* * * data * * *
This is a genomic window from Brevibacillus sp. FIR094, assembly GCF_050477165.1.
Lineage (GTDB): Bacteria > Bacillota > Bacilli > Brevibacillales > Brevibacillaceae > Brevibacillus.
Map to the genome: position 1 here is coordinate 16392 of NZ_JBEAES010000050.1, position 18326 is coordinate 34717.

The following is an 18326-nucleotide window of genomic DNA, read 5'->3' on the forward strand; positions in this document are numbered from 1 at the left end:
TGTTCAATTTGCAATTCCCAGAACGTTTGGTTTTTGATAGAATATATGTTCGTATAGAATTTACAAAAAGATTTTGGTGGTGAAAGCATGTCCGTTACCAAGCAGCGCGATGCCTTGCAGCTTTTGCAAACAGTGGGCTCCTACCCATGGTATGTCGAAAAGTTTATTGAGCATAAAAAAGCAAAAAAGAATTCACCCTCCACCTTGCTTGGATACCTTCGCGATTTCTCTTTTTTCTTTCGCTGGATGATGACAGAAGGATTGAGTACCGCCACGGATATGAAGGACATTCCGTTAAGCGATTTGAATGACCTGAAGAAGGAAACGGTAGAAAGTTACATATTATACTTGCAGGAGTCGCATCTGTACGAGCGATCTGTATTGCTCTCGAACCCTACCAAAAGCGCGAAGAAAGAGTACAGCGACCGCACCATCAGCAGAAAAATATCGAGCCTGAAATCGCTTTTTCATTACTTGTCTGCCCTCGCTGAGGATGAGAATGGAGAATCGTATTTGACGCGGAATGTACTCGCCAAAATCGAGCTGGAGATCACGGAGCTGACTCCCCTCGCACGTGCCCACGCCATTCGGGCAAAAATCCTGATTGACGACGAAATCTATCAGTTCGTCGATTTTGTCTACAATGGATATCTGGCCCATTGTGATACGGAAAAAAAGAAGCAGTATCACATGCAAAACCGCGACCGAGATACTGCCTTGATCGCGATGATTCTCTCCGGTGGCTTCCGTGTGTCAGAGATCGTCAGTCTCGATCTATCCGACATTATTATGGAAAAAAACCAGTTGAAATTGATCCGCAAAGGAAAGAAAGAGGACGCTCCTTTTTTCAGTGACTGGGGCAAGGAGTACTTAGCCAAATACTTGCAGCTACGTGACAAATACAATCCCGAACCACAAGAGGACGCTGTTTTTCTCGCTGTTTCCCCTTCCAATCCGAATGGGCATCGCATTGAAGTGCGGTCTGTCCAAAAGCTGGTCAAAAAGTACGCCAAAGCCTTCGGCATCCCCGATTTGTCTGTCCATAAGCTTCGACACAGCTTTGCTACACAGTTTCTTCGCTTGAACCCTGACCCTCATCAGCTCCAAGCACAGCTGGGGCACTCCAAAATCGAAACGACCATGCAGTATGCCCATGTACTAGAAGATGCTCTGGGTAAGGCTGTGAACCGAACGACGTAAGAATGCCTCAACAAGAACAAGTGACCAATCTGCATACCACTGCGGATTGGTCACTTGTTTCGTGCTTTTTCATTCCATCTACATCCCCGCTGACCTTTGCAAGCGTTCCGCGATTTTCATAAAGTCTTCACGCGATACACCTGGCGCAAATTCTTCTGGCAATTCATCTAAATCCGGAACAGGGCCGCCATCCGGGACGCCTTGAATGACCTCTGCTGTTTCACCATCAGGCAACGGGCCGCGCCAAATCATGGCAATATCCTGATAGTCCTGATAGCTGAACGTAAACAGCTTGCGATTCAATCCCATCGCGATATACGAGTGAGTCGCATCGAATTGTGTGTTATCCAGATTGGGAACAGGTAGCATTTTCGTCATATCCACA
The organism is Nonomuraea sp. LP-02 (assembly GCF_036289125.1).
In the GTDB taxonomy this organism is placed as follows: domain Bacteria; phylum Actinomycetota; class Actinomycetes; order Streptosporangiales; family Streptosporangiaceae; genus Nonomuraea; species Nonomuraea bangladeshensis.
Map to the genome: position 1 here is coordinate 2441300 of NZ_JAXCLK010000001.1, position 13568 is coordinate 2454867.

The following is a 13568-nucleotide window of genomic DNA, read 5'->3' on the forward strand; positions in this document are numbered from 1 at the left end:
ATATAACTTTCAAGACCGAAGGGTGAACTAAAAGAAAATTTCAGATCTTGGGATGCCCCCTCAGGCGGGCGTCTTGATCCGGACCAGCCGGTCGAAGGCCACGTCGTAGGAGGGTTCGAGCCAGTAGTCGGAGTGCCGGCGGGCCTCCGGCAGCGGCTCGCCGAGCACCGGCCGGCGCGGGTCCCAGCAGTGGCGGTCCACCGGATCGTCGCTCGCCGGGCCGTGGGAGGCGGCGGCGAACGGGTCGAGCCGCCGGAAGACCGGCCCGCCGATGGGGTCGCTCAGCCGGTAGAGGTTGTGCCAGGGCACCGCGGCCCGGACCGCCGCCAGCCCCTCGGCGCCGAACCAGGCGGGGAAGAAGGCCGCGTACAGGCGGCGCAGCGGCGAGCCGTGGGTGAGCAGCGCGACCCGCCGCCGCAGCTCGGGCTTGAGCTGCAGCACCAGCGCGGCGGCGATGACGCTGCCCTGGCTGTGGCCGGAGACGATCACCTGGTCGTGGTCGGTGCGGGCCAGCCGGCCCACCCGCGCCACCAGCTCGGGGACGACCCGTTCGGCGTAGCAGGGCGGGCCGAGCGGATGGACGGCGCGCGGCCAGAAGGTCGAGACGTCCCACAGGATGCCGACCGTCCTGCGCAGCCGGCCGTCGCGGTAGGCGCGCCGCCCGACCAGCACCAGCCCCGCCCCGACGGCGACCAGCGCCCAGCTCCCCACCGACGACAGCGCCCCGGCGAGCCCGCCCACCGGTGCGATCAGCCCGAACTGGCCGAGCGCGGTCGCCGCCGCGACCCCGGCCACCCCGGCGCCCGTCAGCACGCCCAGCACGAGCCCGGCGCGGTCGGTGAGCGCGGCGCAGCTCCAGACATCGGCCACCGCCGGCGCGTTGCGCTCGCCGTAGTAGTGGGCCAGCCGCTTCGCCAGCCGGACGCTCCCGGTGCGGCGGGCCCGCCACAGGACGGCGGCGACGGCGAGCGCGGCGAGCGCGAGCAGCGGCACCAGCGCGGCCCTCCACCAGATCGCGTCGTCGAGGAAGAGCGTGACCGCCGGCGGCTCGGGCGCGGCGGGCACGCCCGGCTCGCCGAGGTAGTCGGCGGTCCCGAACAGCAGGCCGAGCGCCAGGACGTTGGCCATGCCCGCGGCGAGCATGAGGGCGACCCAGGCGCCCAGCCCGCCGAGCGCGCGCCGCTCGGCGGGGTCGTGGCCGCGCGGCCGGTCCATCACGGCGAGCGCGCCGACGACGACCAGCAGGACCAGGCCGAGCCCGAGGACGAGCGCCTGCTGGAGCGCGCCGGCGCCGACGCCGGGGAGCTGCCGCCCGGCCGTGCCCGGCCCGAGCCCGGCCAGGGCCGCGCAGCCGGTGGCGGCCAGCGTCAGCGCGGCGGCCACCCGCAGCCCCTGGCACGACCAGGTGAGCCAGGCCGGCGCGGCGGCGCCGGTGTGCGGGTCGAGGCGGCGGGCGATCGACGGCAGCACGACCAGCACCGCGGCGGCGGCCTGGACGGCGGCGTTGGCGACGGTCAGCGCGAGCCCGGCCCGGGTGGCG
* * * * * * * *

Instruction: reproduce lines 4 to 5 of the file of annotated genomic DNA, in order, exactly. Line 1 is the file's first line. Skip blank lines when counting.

The following is an 18326-nucleotide window of genomic DNA, read 5'->3' on the forward strand; positions in this document are numbered from 1 at the left end:
TGTTCAATTTGCAATTCCCAGAACGTTTGGTTTTTGATAGAATATATGTTCGTATAGAATTTACAAAAAGATTTTGGTGGTGAAAGCATGTCCGTTACCAAGCAGCGCGATGCCTTGCAGCTTTTGCAAACAGTGGGCTCCTACCCATGGTATGTCGAAAAGTTTATTGAGCATAAAAAAGCAAAAAAGAATTCACCCTCCACCTTGCTTGGATACCTTCGCGATTTCTCTTTTTTCTTTCGCTGGATGATGACAGAAGGATTGAGTACCGCCACGGATATGAAGGACATTCCGTTAAGCGATTTGAATGACCTGAAGAAGGAAACGGTAGAAAGTTACATATTATACTTGCAGGAGTCGCATCTGTACGAGCGATCTGTATTGCTCTCGAACCCTACCAAAAGCGCGAAGAAAGAGTACAGCGACCGCACCATCAGCAGAAAAATATCGAGCCTGAAATCGCTTTTTCATTACTTGTCTGCCCTCGCTGAGGATGAGAATGGAGAATCGTATTTGACGCGGAATGTACTCGCCAAAATCGAGCTGGAGATCACGGAGCTGACTCCCCTCGCACGTGCCCACGCCATTCGGGCAAAAATCCTGATTGACGACGAAATCTATCAGTTCGTCGATTTTGTCTACAATGGATATCTGGCCCATTGTGATACGGAAAAAAAGAAGCAGTATCACATGCAAAACCGCGACCGAGATACTGCCTTGATCGCGATGATTCTCTCCGGTGGCTTCCGTGTGTCAGAGATCGTCAGTCTCGATCTATCCGACATTATTATGGAAAAAAACCAGTTGAAATTGATCCGCAAAGGAAAGAAAGAGGACGCTCCTTTTTTCAGTGACTGGGGCAAGGAGTACTTAGCCAAATACTTGCAGCTACGTGACAAATACAATCCCGAACCACAAGAGGACGCTGTTTTTCTCGCTGTTTCCCCTTCCAATCCGAATGGGCATCGCATTGAAGTGCGGTCTGTCCAAAAGCTGGTCAAAAAGTACGCCAAAGCCTTCGGCATCCCCGATTTGTCTGTCCATAAGCTTCGACACAGCTTTGCTACACAGTTTCTTCGCTTGAACCCTGACCCTCATCAGCTCCAAGCACAGCTGGGGCACTCCAAAATCGAAACGACCATGCAGTATGCCCATGTACTAGAAGATGCTCTGGGTAAGGCTGTGAACCGAACGACGTAAGAATGCCTCAACAAGAACAAGTGACCAATCTGCATACCACTGCGGATTGGTCACTTGTTTCGTGCTTTTTCATTCCATCTACATCCCCGCTGACCTTTGCAAGCGTTCCGCGATTTTCATAAAGTCTTCACGCGATACACCTGGCGCAAATTCTTCTGGCAATTCATCTAAATCCGGAACAGGGCCGCCATCCGGGACGCCTTGAATGACCTCTGCTGTTTCACCATCAGGCAACGGGCCGCGCCAAATCATGGCAATATCCTGATAGTCCTGATAGCTGAACGTAAACAGCTTGCGATTCAATCCCATCGCGATATACGAGTGAGTCGCATCGAATTGTGTGTTATCCAGATTGGGAACAGGTAGCATTTTCGTCATATCCACA